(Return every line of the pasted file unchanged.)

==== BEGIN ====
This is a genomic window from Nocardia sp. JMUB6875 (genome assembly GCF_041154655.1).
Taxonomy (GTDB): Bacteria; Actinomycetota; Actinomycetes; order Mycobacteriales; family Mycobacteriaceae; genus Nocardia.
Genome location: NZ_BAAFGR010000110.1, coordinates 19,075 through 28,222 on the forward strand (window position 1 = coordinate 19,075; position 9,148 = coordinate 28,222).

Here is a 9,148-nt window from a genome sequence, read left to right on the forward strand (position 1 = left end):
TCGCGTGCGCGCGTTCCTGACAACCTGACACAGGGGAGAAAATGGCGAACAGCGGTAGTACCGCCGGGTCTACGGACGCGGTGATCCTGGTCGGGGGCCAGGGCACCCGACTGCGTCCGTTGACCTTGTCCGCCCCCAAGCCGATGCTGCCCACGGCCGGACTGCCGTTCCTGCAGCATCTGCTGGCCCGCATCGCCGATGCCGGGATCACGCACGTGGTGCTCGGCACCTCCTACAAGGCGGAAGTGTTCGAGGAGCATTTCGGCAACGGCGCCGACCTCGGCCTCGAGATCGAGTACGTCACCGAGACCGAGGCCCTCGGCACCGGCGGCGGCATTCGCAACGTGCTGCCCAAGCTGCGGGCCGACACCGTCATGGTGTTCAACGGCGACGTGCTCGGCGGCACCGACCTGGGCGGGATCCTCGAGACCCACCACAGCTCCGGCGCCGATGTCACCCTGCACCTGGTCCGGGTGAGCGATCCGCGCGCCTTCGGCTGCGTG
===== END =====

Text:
This is a genomic window from Nocardia sp. JMUB6875 (genome assembly GCF_041154655.1).
Taxonomy (GTDB): Bacteria; Actinomycetota; Actinomycetes; order Mycobacteriales; family Mycobacteriaceae; genus Nocardia.
Genome location: NZ_BAAFGR010000110.1, coordinates 19,075 through 28,222 on the forward strand (window position 1 = coordinate 19,075; position 9,148 = coordinate 28,222).

Here is a 9,148-nt window from a genome sequence, read left to right on the forward strand (position 1 = left end):
TCGCGTGCGCGCGTTCCTGACAACCTGACACAGGGGAGAAAATGGCGAACAGCGGTAGTACCGCCGGGTCTACGGACGCGGTGATCCTGGTCGGGGGCCAGGGCACCCGACTGCGTCCGTTGACCTTGTCCGCCCCCAAGCCGATGCTGCCCACGGCCGGACTGCCGTTCCTGCAGCATCTGCTGGCCCGCATCGCCGATGCCGGGATCACGCACGTGGTGCTCGGCACCTCCTACAAGGCGGAAGTGTTCGAGGAGCATTTCGGCAACGGCGCCGACCTCGGCCTCGAGATCGAGTACGTCACCGAGACCGAGGCCCTCGGCACCGGCGGCGGCATTCGCAACGTGCTGCCCAAGCTGCGGGCCGACACCGTCATGGTGTTCAACGGCGACGTGCTCGGCGGCACCGACCTGGGCGGGATCCTCGAGACCCACCACAGCTCCGGCGCCGATGTCACCCTGCACCTGGTCCGGGTGAGCGATCCGCGCGCCTTCGGCTGCGTG